facebook-24x24

image024image02A map of inventoried trees in Kit Carson Park, Taos, NM (different colors represent tree species)SANTA FE, NM – New Mexico’s community trees provide us cooling shade and a calming backdrop to our lives. The first statewide inventory and health assessment of community trees is now available to the public online. Approximately 7,000 trees were assessed by the State Forestry Division in cities, towns, and villages across New Mexico over a three-year period using historical record and on-site analysis.

“We benefit every day from the trees in our parks, along streets, at schools and other public buildings, but we had very little information on those trees,” said Jennifer Dann, Urban and Community Forestry Program Manager at New Mexico State Forestry. “The understanding we gained from this assessment allows us to make better management decisions in the future.” 

Inventories were done on trees in each of New Mexico’s county seats, to capture the wide range of community size and tree growing conditions across the state. Data was collected on tree species, size, health condition, location, and maintenance requirements for trees in public spaces and the public right of way. Certified arborists led the tree inventories, with the assistance of community staff and/or volunteers.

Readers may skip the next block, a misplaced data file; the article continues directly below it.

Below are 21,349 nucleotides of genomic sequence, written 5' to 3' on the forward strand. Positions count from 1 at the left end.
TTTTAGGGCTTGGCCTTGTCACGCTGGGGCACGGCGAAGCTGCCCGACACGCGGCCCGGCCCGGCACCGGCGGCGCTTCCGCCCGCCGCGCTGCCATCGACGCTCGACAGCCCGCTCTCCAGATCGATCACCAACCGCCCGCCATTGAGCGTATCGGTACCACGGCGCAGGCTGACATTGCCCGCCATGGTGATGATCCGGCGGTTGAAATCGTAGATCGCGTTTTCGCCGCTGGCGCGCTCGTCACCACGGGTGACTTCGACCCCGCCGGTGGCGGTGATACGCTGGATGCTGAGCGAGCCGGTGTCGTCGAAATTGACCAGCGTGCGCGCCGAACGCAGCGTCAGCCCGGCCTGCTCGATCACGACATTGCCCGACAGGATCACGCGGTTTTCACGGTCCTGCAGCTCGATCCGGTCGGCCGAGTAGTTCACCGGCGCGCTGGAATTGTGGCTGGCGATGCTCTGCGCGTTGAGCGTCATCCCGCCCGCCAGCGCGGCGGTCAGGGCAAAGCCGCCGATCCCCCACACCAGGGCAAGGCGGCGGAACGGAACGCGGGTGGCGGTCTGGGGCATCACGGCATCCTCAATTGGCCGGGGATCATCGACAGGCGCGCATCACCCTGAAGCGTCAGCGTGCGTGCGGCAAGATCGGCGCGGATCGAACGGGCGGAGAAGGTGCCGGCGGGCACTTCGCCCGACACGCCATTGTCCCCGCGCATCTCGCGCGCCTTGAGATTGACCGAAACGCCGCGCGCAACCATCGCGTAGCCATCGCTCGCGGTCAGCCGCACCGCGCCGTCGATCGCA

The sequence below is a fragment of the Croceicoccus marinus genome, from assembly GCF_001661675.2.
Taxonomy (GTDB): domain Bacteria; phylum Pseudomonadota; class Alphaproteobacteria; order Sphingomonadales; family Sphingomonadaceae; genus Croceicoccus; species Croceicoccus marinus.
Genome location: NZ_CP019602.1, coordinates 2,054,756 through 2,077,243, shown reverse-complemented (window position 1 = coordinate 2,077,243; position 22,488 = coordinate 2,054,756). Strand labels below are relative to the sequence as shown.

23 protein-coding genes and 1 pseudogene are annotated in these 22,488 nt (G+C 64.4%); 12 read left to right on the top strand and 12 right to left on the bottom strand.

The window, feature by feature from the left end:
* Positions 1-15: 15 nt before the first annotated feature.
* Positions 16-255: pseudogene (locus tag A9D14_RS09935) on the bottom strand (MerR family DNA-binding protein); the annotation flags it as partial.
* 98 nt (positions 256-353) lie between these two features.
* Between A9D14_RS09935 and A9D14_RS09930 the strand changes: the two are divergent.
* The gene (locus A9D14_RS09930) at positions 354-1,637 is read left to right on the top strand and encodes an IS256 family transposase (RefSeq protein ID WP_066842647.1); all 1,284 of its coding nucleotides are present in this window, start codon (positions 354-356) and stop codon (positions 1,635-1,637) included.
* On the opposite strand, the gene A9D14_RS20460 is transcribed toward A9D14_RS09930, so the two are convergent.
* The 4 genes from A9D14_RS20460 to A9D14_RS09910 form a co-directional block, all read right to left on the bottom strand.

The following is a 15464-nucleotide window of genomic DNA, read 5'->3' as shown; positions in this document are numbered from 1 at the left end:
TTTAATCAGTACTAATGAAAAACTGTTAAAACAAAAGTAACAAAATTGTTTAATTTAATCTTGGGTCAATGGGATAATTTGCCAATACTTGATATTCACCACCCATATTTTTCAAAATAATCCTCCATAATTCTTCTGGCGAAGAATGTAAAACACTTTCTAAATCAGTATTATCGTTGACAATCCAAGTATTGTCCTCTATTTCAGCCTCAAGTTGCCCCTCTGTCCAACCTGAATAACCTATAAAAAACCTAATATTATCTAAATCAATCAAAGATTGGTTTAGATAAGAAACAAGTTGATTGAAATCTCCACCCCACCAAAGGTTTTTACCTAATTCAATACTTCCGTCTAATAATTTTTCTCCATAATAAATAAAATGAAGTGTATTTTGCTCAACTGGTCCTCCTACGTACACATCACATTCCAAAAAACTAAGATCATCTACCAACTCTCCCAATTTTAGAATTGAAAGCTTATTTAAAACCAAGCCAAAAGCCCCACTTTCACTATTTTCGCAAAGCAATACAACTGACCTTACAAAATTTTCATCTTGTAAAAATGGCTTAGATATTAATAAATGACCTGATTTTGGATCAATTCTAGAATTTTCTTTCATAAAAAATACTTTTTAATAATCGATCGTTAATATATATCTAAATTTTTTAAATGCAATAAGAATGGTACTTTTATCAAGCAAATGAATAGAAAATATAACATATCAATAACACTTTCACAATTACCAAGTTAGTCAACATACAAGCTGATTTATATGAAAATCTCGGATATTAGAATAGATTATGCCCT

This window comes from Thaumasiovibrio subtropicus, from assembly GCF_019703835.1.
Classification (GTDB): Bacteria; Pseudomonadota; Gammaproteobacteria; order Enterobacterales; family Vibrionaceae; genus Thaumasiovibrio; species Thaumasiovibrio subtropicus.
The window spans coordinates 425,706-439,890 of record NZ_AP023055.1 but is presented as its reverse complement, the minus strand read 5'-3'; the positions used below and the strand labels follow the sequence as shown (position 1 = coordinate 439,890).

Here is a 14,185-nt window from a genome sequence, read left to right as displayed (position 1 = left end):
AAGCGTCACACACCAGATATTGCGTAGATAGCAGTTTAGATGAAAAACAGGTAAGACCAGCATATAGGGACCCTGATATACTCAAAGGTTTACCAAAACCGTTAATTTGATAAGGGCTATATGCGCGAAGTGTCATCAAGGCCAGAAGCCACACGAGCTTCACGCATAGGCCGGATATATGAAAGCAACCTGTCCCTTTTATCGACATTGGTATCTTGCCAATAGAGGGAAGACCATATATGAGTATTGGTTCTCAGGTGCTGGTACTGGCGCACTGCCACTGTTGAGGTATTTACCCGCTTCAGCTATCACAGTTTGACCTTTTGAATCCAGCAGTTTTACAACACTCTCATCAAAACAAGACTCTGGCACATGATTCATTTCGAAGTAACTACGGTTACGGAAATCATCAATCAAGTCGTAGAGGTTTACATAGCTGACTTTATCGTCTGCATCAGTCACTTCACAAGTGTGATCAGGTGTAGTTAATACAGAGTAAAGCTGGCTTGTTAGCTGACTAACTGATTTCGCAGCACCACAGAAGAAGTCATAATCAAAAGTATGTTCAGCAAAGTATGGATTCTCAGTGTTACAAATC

As part of the project, historical research was conducted on how non-native trees came to New Mexico, and what drove the planting of trees in our community spaces. “The storytelling of New Mexico’s community trees ended up being one of the most valuable aspects of the project,” said Dann. “It has helped us connect with our community trees in a new way and provided a framework for us to think about future management.” 

Funding for the project was provided by the USDA Forest Service under the Landscape Scale Restoration Grant program, and the project was administered by the State Forestry Division. Groundwork Studios in Albuquerque was the lead contractor for the project.